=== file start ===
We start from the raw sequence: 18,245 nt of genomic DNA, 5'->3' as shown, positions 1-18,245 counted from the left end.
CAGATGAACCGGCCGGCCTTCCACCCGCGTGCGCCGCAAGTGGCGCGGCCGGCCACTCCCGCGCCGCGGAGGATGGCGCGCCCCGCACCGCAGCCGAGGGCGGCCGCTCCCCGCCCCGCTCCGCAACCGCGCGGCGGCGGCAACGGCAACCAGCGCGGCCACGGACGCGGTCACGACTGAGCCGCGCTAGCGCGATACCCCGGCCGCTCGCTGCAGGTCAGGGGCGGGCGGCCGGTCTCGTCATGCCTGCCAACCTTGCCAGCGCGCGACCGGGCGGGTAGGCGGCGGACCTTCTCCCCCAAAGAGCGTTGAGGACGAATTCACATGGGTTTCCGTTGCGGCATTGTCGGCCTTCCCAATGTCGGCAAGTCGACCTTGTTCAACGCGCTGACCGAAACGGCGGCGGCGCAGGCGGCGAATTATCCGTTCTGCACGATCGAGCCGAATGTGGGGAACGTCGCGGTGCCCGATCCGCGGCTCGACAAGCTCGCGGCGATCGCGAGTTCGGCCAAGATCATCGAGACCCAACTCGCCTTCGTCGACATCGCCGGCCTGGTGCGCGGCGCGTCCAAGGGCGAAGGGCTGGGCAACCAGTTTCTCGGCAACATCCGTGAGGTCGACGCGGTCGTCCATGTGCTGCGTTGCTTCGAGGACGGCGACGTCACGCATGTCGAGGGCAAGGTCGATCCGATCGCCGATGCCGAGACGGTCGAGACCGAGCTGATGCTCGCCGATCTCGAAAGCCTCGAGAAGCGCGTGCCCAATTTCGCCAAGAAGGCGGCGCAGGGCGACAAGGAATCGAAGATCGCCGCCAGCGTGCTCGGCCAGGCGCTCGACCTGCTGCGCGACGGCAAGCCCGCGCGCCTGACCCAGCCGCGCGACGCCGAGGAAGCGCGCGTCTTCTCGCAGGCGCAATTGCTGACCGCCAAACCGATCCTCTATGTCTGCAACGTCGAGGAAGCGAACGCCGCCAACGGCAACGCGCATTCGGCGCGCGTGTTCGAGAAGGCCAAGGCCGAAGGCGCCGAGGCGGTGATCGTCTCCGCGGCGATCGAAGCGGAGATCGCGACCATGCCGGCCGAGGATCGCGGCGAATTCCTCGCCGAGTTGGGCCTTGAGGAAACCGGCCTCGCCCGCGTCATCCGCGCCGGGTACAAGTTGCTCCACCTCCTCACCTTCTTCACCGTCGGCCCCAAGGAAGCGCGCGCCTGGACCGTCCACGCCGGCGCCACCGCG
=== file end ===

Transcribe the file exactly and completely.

We start from the raw sequence: 18,245 nt of genomic DNA, 5'->3' as shown, positions 1-18,245 counted from the left end.
CAGATGAACCGGCCGGCCTTCCACCCGCGTGCGCCGCAAGTGGCGCGGCCGGCCACTCCCGCGCCGCGGAGGATGGCGCGCCCCGCACCGCAGCCGAGGGCGGCCGCTCCCCGCCCCGCTCCGCAACCGCGCGGCGGCGGCAACGGCAACCAGCGCGGCCACGGACGCGGTCACGACTGAGCCGCGCTAGCGCGATACCCCGGCCGCTCGCTGCAGGTCAGGGGCGGGCGGCCGGTCTCGTCATGCCTGCCAACCTTGCCAGCGCGCGACCGGGCGGGTAGGCGGCGGACCTTCTCCCCCAAAGAGCGTTGAGGACGAATTCACATGGGTTTCCGTTGCGGCATTGTCGGCCTTCCCAATGTCGGCAAGTCGACCTTGTTCAACGCGCTGACCGAAACGGCGGCGGCGCAGGCGGCGAATTATCCGTTCTGCACGATCGAGCCGAATGTGGGGAACGTCGCGGTGCCCGATCCGCGGCTCGACAAGCTCGCGGCGATCGCGAGTTCGGCCAAGATCATCGAGACCCAACTCGCCTTCGTCGACATCGCCGGCCTGGTGCGCGGCGCGTCCAAGGGCGAAGGGCTGGGCAACCAGTTTCTCGGCAACATCCGTGAGGTCGACGCGGTCGTCCATGTGCTGCGTTGCTTCGAGGACGGCGACGTCACGCATGTCGAGGGCAAGGTCGATCCGATCGCCGATGCCGAGACGGTCGAGACCGAGCTGATGCTCGCCGATCTCGAAAGCCTCGAGAAGCGCGTGCCCAATTTCGCCAAGAAGGCGGCGCAGGGCGACAAGGAATCGAAGATCGCCGCCAGCGTGCTCGGCCAGGCGCTCGACCTGCTGCGCGACGGCAAGCCCGCGCGCCTGACCCAGCCGCGCGACGCCGAGGAAGCGCGCGTCTTCTCGCAGGCGCAATTGCTGACCGCCAAACCGATCCTCTATGTCTGCAACGTCGAGGAAGCGAACGCCGCCAACGGCAACGCGCATTCGGCGCGCGTGTTCGAGAAGGCCAAGGCCGAAGGCGCCGAGGCGGTGATCGTCTCCGCGGCGATCGAAGCGGAGATCGCGACCATGCCGGCCGAGGATCGCGGCGAATTCCTCGCCGAGTTGGGCCTTGAGGAAACCGGCCTCGCCCGCGTCATCCGCGCCGGGTACAAGTTGCTCCACCTCCTCACCTTCTTCACCGTCGGCCCCAAGGAAGCGCGCGCCTGGACCGTCCACGCCGGCGCCACCGCG